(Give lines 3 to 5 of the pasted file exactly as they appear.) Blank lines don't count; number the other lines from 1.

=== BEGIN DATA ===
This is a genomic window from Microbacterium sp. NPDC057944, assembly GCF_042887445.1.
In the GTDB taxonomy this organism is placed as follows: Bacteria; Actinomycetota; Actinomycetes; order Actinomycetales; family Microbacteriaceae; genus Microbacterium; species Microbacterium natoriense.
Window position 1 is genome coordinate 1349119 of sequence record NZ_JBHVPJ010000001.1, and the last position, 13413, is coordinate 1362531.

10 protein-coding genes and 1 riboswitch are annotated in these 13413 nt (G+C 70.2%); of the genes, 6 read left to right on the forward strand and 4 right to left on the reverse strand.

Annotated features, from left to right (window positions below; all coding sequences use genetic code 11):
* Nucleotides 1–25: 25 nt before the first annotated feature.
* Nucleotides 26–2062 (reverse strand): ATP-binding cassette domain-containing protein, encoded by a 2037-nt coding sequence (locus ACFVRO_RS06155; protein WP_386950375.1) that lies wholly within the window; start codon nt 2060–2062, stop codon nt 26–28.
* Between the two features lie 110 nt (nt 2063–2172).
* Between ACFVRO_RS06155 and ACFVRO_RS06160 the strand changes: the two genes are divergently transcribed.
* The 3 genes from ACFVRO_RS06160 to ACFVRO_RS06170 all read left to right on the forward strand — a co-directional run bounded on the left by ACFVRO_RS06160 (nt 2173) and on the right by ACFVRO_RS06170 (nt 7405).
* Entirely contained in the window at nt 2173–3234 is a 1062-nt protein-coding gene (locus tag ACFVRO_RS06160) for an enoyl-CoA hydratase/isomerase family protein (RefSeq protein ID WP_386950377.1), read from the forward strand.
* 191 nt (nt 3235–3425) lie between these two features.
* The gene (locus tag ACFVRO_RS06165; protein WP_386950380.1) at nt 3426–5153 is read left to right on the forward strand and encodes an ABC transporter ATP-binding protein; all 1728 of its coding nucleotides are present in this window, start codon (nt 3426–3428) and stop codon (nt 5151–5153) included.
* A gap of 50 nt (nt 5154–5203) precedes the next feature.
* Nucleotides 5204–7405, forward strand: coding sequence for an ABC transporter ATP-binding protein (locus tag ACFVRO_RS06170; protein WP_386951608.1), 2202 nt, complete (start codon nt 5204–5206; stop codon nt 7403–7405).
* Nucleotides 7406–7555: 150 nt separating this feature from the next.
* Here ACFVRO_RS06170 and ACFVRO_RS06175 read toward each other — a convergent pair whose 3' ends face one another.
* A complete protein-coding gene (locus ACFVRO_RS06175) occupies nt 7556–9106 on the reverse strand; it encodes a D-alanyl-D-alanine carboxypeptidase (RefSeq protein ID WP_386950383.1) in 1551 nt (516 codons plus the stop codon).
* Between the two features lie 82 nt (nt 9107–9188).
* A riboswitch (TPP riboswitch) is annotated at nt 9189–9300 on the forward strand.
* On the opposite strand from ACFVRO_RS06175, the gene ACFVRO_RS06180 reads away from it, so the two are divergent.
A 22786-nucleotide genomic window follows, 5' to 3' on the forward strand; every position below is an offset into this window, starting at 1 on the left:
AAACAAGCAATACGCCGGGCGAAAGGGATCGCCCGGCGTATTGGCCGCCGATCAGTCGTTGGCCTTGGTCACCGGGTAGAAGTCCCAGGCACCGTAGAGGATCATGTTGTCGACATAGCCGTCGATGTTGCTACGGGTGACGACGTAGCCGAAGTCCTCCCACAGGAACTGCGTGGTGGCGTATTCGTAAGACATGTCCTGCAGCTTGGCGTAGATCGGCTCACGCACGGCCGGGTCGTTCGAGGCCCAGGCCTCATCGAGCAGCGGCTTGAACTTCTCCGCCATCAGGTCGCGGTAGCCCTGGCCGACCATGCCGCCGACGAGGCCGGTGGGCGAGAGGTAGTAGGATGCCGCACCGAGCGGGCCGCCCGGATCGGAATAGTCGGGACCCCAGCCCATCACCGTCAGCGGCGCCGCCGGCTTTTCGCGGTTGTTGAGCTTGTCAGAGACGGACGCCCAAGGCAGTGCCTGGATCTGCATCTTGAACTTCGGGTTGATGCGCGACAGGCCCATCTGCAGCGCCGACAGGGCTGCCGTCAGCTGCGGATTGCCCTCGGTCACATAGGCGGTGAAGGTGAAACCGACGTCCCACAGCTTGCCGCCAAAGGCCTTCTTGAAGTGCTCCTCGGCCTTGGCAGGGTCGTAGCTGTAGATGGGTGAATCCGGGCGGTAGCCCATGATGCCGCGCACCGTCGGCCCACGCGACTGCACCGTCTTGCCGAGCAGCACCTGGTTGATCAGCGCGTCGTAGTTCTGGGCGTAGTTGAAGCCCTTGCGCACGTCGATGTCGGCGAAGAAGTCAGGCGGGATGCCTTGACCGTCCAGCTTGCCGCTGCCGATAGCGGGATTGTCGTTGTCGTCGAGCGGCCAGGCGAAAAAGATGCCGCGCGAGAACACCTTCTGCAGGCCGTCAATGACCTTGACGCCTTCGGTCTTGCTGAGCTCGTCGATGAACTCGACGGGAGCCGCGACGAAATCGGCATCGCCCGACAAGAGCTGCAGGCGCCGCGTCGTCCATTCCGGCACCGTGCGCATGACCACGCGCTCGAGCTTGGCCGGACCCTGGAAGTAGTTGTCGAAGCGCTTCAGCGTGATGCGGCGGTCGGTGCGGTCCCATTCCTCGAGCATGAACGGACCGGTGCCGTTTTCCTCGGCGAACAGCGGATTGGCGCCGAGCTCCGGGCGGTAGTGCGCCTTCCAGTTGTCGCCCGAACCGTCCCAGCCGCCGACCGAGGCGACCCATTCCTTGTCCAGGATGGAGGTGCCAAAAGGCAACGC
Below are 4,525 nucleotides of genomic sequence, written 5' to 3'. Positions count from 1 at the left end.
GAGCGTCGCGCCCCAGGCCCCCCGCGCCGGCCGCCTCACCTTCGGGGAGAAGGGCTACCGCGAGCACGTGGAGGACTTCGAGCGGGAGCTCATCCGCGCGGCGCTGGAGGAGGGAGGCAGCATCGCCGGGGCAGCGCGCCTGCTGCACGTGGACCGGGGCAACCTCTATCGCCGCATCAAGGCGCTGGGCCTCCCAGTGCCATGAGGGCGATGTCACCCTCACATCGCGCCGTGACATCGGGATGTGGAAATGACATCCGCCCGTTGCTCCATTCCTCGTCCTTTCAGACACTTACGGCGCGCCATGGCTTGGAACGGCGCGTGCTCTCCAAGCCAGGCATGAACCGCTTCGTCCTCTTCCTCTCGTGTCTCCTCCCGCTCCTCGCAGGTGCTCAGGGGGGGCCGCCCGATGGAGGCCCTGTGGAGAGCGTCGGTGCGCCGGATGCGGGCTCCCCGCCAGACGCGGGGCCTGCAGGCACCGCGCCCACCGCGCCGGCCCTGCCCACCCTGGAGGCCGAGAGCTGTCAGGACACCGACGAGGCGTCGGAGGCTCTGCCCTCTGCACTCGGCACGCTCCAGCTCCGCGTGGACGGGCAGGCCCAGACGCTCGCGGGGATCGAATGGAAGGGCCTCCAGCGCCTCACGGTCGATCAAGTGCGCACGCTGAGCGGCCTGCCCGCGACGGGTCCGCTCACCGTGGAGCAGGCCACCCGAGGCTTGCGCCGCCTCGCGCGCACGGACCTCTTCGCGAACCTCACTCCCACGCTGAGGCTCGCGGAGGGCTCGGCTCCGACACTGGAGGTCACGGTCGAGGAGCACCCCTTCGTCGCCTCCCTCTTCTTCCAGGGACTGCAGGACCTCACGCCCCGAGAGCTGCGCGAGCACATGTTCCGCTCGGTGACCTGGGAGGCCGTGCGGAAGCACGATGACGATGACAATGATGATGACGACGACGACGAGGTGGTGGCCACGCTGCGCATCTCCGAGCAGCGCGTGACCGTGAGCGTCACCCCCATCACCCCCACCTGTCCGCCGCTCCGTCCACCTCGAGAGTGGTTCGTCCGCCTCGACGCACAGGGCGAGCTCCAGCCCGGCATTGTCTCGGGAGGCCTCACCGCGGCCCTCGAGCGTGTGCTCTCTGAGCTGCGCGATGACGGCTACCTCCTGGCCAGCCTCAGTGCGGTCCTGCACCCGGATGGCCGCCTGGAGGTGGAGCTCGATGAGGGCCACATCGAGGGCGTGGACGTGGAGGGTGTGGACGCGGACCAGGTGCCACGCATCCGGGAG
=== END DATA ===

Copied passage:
Window position 1 is genome coordinate 1349119 of sequence record NZ_JBHVPJ010000001.1, and the last position, 13413, is coordinate 1362531.

10 protein-coding genes and 1 riboswitch are annotated in these 13413 nt (G+C 70.2%); of the genes, 6 read left to right on the forward strand and 4 right to left on the reverse strand.

Annotated features, from left to right (window positions below; all coding sequences use genetic code 11):